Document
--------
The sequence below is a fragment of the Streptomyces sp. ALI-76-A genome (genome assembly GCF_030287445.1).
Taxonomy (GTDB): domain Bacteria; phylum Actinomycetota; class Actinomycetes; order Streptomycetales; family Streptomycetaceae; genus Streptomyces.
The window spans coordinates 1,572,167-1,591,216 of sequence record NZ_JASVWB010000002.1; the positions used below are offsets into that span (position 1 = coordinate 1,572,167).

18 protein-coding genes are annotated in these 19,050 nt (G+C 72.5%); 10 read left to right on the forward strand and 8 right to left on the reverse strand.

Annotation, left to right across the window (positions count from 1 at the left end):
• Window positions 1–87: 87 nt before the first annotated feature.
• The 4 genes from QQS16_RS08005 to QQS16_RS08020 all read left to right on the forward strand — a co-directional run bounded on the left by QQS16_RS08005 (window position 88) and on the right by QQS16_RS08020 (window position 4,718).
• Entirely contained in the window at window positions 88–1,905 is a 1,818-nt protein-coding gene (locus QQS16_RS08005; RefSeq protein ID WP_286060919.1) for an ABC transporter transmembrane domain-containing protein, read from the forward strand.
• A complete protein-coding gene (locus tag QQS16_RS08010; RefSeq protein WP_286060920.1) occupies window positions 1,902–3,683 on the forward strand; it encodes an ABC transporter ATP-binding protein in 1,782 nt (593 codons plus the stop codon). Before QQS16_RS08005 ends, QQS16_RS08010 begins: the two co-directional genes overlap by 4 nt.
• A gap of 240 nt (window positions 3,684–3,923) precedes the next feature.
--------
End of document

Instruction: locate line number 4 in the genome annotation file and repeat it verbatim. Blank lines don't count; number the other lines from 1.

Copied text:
18 protein-coding genes are annotated in these 19,050 nt (G+C 72.5%); 10 read left to right on the forward strand and 8 right to left on the reverse strand.